Thus the projected volume element has the correct form even though time evolution takes place along \(\xi ^a\)  while it is \(\chi ^a\) which is orthogonal to \(\Sigma .\)
The canonically conjugate momenta \(\Pi ^A\) are defined as
$$\begin{aligned} \Pi ^A(\vec {x}, t) = \frac{\delta L}{\delta \dot{\Phi }_A(\vec {x}, t)} , \end{aligned}$$
(2.15)
where the functional derivative is an ‘equal-time’ derivative evaluated on the hypersurface \(\Sigma ,\)
$$\begin{aligned} \frac{\delta \Phi _A(\vec {x}, t)}{\delta \Phi _B(\vec {y}, t)} = \delta ^B_A\, \delta (x, y) = \frac{\delta \dot{\Phi }_A(\vec {x}, t)}{\delta \dot{\Phi }_B(\vec {y}, t)} . \end{aligned}$$
(2.16)
The \(\delta (x, y)\) in Eq. (2.16) is a three-dimensional covariant delta function on \(\Sigma \), satisfying
$$\begin{aligned} \int \limits _\Sigma dV_y\, \delta (x,y) f(\vec {y}, t) = f(\vec {x}, t). \end{aligned}$$
(2.17)
We will sometimes write \(\vec {x}\) or even \((\vec {x},t)\) as x, etc. as we have done above.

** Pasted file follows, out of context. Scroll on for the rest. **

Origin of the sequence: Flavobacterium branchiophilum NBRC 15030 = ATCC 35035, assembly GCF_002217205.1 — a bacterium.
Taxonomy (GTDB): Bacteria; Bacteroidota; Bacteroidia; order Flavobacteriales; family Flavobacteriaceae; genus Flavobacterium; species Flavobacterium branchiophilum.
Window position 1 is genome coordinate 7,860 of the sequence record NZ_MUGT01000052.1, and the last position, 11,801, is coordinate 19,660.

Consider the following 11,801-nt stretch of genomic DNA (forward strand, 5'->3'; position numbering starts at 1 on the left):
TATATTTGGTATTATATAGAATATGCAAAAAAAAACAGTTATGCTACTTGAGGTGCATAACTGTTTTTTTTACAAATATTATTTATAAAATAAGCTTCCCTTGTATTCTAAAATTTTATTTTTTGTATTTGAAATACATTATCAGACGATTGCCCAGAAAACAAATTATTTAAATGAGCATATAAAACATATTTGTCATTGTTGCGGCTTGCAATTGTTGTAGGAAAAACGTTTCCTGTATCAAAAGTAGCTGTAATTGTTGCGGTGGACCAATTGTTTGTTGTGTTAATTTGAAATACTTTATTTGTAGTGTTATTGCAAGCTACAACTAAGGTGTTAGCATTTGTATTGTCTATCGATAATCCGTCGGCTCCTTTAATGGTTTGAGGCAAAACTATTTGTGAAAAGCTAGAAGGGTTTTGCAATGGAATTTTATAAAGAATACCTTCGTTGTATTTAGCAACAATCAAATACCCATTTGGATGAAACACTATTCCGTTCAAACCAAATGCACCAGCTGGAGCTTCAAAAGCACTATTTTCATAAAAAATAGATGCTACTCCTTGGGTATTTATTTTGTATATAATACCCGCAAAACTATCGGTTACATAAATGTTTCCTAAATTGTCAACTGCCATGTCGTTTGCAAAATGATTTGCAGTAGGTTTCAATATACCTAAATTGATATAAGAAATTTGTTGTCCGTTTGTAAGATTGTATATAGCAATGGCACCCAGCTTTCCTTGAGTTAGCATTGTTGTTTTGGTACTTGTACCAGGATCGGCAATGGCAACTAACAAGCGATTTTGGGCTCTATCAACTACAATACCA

The canonical Hamiltonian now follows from the Legendre transform
$$\begin{aligned} H_C = \int \limits _{\Sigma } dV_x\,\, ~(\Pi ^A \dot{\Phi }_A) - L . \end{aligned}$$
(2.18)
The Poisson bracket is defined on the hypersurface, which for two functionals \(F(\Phi _A(x), \Pi ^A(x))\) and \(G(\Phi _A(x), \Pi ^A(x))\) of the fields and their momenta is defined as
$$\begin{aligned} \left[ F ,G\right] _P = \int dV_z \left[ \frac{\delta F}{\delta \Phi _A(z)} \frac{\delta G}{\delta \Pi ^A(z)} - \frac{\delta G}{\delta \Phi _A(z)} \frac{\delta F}{\delta \Pi ^A(z)} \right] . \end{aligned}$$
(2.19)
This definition provides the canonical Poisson brackets between the fields and their momenta, which follows from setting \(F = \Phi _A(\vec {x}, t)\) and \(G = \Pi ^B(\vec {y}, t)\)
$$\begin{aligned}{}[\Phi _A(\vec {x}, t), \Pi ^B(\vec {y}, t) ]_P = \delta _{A}^{B} \delta (x,y). \end{aligned}$$
(2.20)
The Poisson bracket of any function or functional of the fields and momenta with the Hamiltonian provides its time evolution (this is justified in Appendix C)
$$\begin{aligned} \dot{F} = \left[ F, H_C \right] _P. \end{aligned}$$
(2.21)